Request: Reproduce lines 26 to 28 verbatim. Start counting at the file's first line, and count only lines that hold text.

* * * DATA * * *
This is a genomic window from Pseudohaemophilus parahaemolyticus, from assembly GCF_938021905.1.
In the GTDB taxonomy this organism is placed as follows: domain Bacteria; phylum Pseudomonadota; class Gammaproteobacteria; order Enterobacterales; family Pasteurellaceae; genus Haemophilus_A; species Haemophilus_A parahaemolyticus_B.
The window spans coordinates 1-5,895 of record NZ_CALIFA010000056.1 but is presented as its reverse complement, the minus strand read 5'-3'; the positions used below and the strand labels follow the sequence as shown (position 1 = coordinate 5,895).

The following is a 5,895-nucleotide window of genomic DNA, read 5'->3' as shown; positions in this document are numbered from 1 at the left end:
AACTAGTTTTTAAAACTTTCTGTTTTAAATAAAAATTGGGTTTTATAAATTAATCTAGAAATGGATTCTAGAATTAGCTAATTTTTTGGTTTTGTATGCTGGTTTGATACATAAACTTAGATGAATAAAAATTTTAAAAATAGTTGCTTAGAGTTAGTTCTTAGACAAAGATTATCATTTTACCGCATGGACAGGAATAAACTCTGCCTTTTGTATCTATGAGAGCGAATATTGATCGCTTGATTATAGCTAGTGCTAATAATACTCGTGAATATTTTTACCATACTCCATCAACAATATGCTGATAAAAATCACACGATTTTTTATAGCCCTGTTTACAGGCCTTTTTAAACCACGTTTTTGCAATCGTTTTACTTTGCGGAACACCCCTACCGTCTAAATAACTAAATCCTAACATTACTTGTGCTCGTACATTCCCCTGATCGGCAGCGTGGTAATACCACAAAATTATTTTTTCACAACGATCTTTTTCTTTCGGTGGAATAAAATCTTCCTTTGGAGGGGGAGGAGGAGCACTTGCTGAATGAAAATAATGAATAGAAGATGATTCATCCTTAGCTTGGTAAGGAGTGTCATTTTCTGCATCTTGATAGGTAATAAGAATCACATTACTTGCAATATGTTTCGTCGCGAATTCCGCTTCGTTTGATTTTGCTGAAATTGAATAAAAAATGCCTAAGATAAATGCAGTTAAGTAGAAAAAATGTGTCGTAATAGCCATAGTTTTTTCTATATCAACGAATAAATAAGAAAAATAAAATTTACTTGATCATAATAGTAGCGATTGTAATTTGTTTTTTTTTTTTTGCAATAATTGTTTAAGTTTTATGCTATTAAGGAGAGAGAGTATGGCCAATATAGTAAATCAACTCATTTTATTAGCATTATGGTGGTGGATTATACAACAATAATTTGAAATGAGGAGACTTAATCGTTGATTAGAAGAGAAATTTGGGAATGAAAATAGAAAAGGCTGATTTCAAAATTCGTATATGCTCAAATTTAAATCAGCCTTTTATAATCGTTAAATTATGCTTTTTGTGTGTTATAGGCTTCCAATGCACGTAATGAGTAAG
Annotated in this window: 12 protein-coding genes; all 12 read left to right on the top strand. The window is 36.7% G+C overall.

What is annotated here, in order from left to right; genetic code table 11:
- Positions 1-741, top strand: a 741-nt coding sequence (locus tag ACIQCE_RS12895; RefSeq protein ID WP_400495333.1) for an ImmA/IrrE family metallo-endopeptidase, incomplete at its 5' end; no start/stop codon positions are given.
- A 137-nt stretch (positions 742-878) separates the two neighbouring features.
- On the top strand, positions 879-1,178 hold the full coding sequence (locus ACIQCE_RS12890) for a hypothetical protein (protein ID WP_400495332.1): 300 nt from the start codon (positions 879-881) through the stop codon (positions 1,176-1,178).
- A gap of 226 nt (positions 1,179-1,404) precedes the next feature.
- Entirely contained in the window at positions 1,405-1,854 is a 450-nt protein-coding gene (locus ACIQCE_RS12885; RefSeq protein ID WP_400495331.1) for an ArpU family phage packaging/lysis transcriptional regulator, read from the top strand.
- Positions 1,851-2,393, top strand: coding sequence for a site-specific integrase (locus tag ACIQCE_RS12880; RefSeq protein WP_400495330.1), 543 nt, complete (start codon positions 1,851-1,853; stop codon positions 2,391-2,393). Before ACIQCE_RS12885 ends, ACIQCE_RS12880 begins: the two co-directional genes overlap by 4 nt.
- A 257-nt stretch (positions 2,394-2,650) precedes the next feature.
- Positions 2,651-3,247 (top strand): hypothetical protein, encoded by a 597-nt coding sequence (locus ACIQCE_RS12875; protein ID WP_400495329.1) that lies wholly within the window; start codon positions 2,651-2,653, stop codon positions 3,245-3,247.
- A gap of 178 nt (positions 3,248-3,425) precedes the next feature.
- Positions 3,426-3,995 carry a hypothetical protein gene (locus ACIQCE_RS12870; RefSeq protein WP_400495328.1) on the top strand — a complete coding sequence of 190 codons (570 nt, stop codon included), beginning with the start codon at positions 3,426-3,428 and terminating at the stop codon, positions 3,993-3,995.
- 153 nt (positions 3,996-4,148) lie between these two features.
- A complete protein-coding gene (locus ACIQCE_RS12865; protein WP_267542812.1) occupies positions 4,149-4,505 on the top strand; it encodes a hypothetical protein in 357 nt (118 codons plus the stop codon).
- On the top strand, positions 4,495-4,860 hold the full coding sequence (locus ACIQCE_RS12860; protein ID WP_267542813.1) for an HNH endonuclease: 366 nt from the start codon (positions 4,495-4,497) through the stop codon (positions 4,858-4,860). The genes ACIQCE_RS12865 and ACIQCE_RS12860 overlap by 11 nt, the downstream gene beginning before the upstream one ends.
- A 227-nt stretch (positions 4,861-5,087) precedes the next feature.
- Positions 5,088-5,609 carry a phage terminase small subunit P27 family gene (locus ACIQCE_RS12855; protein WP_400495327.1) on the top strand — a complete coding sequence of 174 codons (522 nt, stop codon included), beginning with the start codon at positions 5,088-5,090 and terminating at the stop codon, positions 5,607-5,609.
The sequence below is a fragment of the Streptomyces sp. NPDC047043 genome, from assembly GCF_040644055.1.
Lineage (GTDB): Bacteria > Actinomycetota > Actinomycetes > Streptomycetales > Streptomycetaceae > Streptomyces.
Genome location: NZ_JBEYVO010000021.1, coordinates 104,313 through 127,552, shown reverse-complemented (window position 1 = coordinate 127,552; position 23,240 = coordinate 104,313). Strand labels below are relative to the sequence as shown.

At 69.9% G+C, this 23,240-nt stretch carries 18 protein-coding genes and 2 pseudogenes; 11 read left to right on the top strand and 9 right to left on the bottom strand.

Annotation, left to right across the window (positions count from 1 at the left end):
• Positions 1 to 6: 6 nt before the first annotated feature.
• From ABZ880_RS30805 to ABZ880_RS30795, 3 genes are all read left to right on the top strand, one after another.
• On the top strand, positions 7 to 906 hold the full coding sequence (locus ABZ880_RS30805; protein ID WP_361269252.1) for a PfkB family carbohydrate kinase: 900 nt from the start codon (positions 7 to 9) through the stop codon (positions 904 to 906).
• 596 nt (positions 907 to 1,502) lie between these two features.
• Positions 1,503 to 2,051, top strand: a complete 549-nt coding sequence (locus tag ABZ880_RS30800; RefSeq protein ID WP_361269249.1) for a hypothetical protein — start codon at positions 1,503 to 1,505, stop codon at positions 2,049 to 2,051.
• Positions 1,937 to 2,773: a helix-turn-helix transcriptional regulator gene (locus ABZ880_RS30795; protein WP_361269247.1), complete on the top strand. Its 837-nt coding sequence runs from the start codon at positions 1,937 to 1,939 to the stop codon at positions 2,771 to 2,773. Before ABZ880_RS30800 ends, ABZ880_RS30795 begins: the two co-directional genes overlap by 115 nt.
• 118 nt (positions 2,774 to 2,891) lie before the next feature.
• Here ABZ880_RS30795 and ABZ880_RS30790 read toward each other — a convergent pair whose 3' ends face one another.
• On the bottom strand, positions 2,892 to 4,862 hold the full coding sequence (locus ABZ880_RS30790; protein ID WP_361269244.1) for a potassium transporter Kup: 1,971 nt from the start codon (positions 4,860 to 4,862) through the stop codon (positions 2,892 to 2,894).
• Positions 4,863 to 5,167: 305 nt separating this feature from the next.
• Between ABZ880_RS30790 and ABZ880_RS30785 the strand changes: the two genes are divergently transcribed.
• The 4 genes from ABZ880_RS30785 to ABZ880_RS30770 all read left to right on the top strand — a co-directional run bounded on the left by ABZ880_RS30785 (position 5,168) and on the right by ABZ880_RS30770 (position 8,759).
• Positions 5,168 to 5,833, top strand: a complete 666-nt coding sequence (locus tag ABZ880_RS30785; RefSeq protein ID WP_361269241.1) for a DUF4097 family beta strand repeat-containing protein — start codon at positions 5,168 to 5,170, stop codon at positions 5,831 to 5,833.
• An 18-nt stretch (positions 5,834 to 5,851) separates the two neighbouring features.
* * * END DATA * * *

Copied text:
At 69.9% G+C, this 23,240-nt stretch carries 18 protein-coding genes and 2 pseudogenes; 11 read left to right on the top strand and 9 right to left on the bottom strand.

Annotation, left to right across the window (positions count from 1 at the left end):
• Positions 1 to 6: 6 nt before the first annotated feature.